The sensitivity of the nested PCR was validated using a panel of sera with various HBV DNA titers tested by COBAS TaqMan 48 Real-Time PCR (Roche Molecular System, Branchburg, NJ, USA). The method was capable of detecting HBV DNA at titers lower than the detection limit of the COBAS TaqMan 48 Real-Time PCR (6 IU/mL). Thus, it met the sensitivity requirement for detection of occult hepatitis B of less than 10 IU/mL .
Of the 150 clones derived from 25 HBV DNA-positive samples, 42 (28%) from 7 samples had nucleotide substitutions: 6 clones from 1 sample exhibiting A521G substitution, 6 clones from 1 sample with A551T and A562G substitutions, and the other 30 clones from 5 samples with C582T substitution.
Three of these four substitution patterns, A521G, A551T, and C582T, caused mutations within the ‘a’ determinant: T123A in one sample, M133L in one sample, and T143M in five samples, respectively, whereas pattern A562G caused silent mutation. The HBsAg mutation patterns identified in these HBV DNA-positive samples are shown in Table 2 and Fig. 1. As a consequence of HBV overlapping open reading frames, the nucleotide changes in the S gene (A521G, A551T, and A562G) were associated with amino acid alterations in the reverse-transcriptase domain of the HBV polymerase protein: rtN131S, rtY141F, and rtM145V, respectively, while C582T caused silent mutation . The remaining 108 (72%) clones from 18 samples had identical nucleotides to that of the M54923 sequence, even when the screening was extended to 10 additional clones of each sample. The 42 nucleotide sequences from 7 samples with substitution and representations from each of the 18 samples with wild-type HBV were deposited at GenBank (AN EF507434–EF507475 and HM116516–HM116533). Analysis of PreS1 sequences generated from direct sequencing showed wild-type HBV in all samples.
To determine the effect of amino acid changes to HBV surface protein antigenicity, Jameson and Wolf antigenic index prediction was conducted . All mutation patterns found in this study showed changes in the secondary structure and the predicted antigenicity of HBsAg (Fig. 2). Sequence with T123A pattern, a substitution located one residue upstream of the first HBsAg loop, only experienced relatively minor and localized change in the antigenicity index at position 123 and its close proximity compared to the wild type. In M133L pattern, with substitution in the first loop of HBsAg in the secondary structure prediction, the effect was also slight and localized (−0.05 instead of −0.2 at residue 133). However, sequences with T143M pattern, the most prevalent variant found in this study, showed significant decrease in the pattern of antigenicity of the second HBsAg loop, which was observed in a larger area surrounding the amino acid substitution (Fig. 2).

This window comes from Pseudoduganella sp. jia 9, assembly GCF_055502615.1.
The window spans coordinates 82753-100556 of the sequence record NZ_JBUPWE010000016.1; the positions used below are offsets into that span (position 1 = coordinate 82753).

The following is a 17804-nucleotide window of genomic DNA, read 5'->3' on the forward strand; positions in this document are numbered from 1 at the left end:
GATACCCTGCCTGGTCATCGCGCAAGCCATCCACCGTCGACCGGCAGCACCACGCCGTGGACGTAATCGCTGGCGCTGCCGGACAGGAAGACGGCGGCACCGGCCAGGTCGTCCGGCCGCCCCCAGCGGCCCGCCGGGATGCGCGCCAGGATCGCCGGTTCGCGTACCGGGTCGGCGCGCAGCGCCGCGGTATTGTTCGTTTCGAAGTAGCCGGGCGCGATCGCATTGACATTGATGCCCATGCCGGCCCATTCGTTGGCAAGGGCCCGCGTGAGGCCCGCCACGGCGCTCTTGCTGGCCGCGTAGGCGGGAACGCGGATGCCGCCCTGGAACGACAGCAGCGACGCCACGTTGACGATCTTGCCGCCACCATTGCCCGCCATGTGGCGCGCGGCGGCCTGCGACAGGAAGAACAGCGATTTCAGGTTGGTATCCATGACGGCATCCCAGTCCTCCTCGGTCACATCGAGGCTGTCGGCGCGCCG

The implications of HBV infection involve several clinical aspects, varying from chronic asymptomatic carriers to complicated liver diseases including liver cirrhosis and HCC [1, 2]. OBI has appeared to have similar infectivity and pathogenicity in the development of fulminant hepatitis, liver cirrhosis and HCC , and would possibly affect the safety of blood transfusion .
OBI is also related to the endemicity of HBV infection. It is most commonly reported in high endemic areas and infrequently detected in low endemic areas [7, 8]. In this study, OBI was detected in 8.1% of regular blood donors’ samples, nearly equaling the average 9.4% HBsAg prevalence in Indonesia . It was higher than those found elsewhere (7% in Taiwan and 1.4% in Ghana) [21, 23]. The evidence that OBI in blood donors with negative HBsAg status is not negligible, alarms us.
The detection of anti-HBc in HBsAg-negative individuals has been considered a marker of past HBV exposure and/or of resolved infection. However, the application of molecular biology techniques has shown that HBV viremia are detectable in 1.33–38% of HBsAg-negative/anti-HBc-positive donors [24, 25]. In this study, HBV DNA was detected in 25 (18.7%) of anti-HBc-positive regular blood donors with higher frequency of HBV DNA in isolated anti-HBc subjects than in those with anti-HBc and anti-HBs. This finding highlights the importance of anti-HBc compared to other serological HBV markers for predicting latent HBV infection in apparently healthy individuals, and reiterates that the implementation of anti-HBc screening would improve the safety of blood supply [25–27]. However, in highly endemic regions including Indonesia, anti-HBc screening would be impractical due to the high loss of potential donors (approximately, 70% of isolated anti-HBc donors). This study could give support to the potential use of molecular detection as an alternative once it is widely available at a lower cost for public health.